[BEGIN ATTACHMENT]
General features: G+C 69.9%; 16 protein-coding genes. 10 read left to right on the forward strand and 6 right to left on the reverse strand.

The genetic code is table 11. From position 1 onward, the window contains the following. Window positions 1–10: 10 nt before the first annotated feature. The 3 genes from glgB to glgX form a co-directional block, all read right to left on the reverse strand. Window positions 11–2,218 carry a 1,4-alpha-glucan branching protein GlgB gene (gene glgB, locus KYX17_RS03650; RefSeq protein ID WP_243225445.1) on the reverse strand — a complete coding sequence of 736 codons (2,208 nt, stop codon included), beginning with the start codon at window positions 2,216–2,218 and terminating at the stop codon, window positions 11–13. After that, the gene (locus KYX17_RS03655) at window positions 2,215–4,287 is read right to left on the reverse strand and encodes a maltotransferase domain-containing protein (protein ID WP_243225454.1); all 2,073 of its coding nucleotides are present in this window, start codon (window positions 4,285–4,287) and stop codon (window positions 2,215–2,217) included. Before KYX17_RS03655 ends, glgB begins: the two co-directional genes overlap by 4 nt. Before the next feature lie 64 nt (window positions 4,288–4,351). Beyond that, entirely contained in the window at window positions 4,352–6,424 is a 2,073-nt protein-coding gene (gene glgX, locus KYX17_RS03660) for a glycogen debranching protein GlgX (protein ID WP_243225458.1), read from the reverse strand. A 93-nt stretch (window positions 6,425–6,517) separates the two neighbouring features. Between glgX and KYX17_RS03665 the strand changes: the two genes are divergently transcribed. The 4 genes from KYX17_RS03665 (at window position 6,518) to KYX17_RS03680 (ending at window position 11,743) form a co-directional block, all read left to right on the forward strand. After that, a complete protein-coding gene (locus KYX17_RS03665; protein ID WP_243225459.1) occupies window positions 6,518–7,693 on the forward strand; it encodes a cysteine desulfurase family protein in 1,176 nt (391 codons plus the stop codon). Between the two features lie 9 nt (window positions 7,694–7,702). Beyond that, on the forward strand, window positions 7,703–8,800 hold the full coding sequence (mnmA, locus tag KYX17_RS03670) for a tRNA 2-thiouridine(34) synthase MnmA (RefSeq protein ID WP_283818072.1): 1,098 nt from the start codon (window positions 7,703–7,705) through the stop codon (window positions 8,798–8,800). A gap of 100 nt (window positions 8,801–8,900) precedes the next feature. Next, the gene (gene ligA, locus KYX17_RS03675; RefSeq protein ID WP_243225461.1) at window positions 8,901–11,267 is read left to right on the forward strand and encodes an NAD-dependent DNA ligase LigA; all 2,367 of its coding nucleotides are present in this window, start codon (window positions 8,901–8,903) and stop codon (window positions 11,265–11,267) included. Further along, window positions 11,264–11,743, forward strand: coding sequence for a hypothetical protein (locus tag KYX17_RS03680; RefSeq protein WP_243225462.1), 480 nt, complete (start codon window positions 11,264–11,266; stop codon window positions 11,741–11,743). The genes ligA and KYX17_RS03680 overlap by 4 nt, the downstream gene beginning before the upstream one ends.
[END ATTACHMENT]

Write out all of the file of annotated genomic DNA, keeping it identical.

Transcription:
General features: G+C 69.9%; 16 protein-coding genes. 10 read left to right on the forward strand and 6 right to left on the reverse strand.

The genetic code is table 11. From position 1 onward, the window contains the following. Window positions 1–10: 10 nt before the first annotated feature. The 3 genes from glgB to glgX form a co-directional block, all read right to left on the reverse strand. Window positions 11–2,218 carry a 1,4-alpha-glucan branching protein GlgB gene (gene glgB, locus KYX17_RS03650; RefSeq protein ID WP_243225445.1) on the reverse strand — a complete coding sequence of 736 codons (2,208 nt, stop codon included), beginning with the start codon at window positions 2,216–2,218 and terminating at the stop codon, window positions 11–13. After that, the gene (locus KYX17_RS03655) at window positions 2,215–4,287 is read right to left on the reverse strand and encodes a maltotransferase domain-containing protein (protein ID WP_243225454.1); all 2,073 of its coding nucleotides are present in this window, start codon (window positions 4,285–4,287) and stop codon (window positions 2,215–2,217) included. Before KYX17_RS03655 ends, glgB begins: the two co-directional genes overlap by 4 nt. Before the next feature lie 64 nt (window positions 4,288–4,351). Beyond that, entirely contained in the window at window positions 4,352–6,424 is a 2,073-nt protein-coding gene (gene glgX, locus KYX17_RS03660) for a glycogen debranching protein GlgX (protein ID WP_243225458.1), read from the reverse strand. A 93-nt stretch (window positions 6,425–6,517) separates the two neighbouring features. Between glgX and KYX17_RS03665 the strand changes: the two genes are divergently transcribed. The 4 genes from KYX17_RS03665 (at window position 6,518) to KYX17_RS03680 (ending at window position 11,743) form a co-directional block, all read left to right on the forward strand. After that, a complete protein-coding gene (locus KYX17_RS03665; protein ID WP_243225459.1) occupies window positions 6,518–7,693 on the forward strand; it encodes a cysteine desulfurase family protein in 1,176 nt (391 codons plus the stop codon). Between the two features lie 9 nt (window positions 7,694–7,702). Beyond that, on the forward strand, window positions 7,703–8,800 hold the full coding sequence (mnmA, locus tag KYX17_RS03670) for a tRNA 2-thiouridine(34) synthase MnmA (RefSeq protein ID WP_283818072.1): 1,098 nt from the start codon (window positions 7,703–7,705) through the stop codon (window positions 8,798–8,800). A gap of 100 nt (window positions 8,801–8,900) precedes the next feature. Next, the gene (gene ligA, locus KYX17_RS03675; RefSeq protein ID WP_243225461.1) at window positions 8,901–11,267 is read left to right on the forward strand and encodes an NAD-dependent DNA ligase LigA; all 2,367 of its coding nucleotides are present in this window, start codon (window positions 8,901–8,903) and stop codon (window positions 11,265–11,267) included. Further along, window positions 11,264–11,743, forward strand: coding sequence for a hypothetical protein (locus tag KYX17_RS03680; RefSeq protein WP_243225462.1), 480 nt, complete (start codon window positions 11,264–11,266; stop codon window positions 11,741–11,743). The genes ligA and KYX17_RS03680 overlap by 4 nt, the downstream gene beginning before the upstream one ends.